4 Sustainable Performance

How well placed is the school to sustain and improve its performance?

School leaders recognise the need to further develop robust systems and processes to sustain ongoing improvement.

Self review is recognised as a tool for improvement. Leaders conduct a range of curriculum and achievement reviews. These provide useful information for making improvements. Developing a school framework for review should help improve understanding of how to evaluate school programmes and initiatives.

Trustees receive a range of information through detailed principal’s reports and charter updates. This contributes to their decision making.

Senior leaders are strengthening schoolwide leadership through roles for team leaders, professional learning groups, and student support.

The school is undergoing significant development and change. It is timely to develop a specific action plan for managing the expected changes to curriculum and teaching practices. Leaders are taking action to enable deeper analysis and interpretation of student achievement information. This should support evaluation of the impact of curriculum and specific programmes and initiatives for ongoing improvement.

Leaders identify that the appraisal process requires further development. This should include:

  • closer alignment with school goals and priorities at teacher, leader and principal level
  • continued development of observation and feedback to assist teachers' ongoing improvements to practice
  • links to improvement and outcomes for learners at risk of poor outcomes.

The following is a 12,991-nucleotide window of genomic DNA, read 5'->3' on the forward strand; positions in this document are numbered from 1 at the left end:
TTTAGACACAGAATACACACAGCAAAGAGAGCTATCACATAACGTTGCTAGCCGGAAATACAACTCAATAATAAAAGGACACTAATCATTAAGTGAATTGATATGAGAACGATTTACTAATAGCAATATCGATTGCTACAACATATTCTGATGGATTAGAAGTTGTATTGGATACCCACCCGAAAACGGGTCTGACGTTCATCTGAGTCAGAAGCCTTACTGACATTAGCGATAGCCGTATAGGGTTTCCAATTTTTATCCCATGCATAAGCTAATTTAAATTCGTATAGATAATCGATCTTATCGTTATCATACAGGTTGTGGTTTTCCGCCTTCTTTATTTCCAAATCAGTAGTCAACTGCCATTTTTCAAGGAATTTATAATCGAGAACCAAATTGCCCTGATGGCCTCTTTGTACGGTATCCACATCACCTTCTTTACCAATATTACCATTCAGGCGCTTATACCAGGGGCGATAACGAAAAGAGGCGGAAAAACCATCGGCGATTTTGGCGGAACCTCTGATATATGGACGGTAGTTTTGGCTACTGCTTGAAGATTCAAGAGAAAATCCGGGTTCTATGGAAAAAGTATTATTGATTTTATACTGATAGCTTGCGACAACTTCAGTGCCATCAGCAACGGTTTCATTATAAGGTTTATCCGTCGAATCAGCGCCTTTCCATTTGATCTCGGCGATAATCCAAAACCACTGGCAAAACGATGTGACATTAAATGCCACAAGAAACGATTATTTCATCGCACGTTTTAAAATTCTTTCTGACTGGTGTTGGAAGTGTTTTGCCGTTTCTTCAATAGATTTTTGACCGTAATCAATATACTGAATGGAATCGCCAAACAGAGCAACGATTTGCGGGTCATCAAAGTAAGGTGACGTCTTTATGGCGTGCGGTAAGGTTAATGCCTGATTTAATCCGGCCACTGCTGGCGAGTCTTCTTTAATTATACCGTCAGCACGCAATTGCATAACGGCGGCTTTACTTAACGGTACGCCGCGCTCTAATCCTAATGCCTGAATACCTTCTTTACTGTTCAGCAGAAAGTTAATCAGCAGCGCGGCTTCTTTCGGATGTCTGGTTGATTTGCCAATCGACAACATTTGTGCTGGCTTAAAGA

Board assurance on legal requirements

Before the review, the board of trustees and principal of the school completed the ERO Board Assurance Statement and Self-Audit Checklists. In these documents they attested that they had taken all reasonable steps to meet their legislative obligations related to:

  • board administration
  • curriculum
  • management of health, safety and welfare
  • personnel management
  • financial management
  • asset management.

During the review, ERO checked the following items because they have a potentially high impact on student achievement:

  • emotional safety of students (including prevention of bullying and sexual harassment)
  • physical safety of students
  • teacher registration
  • processes for appointing staff
  • stand-downs, suspensions, expulsions and exclusions
  • attendance.

Conclusion

Students learn in an environment that supports their wellbeing as successful learners. The school is undergoing significant change to bring about improved outcomes for all students. Leaders are upgrading systems to sustain ongoing improvement and processes for curriculum and accountability.

ERO is likely to carry out the next review in three years.index-html-m2a7690f7.gif

Joyce Gebbie

Deputy Chief Review Officer Central

19 June 2015

About the School

Location

Raumati

Ministry of Education profile number

2974

School type

Full Primary (Years 1 to 8)

School roll

660

Gender composition

Female 55%

Male 45%

Ethnic composition

Māori

Pākehā

European

Pacific

Other ethnic groups

12%

76%

7%

2%

3%

Special Features

Attached Technology Centre

Mahinawa Specialist School and Resource Centre Satellite Class

Review team on site

May 2015

Date of this report

19 June 2015

Most recent ERO report(s)

Education Review

Education Review

Education Review

July 2011

June 2008

July 2005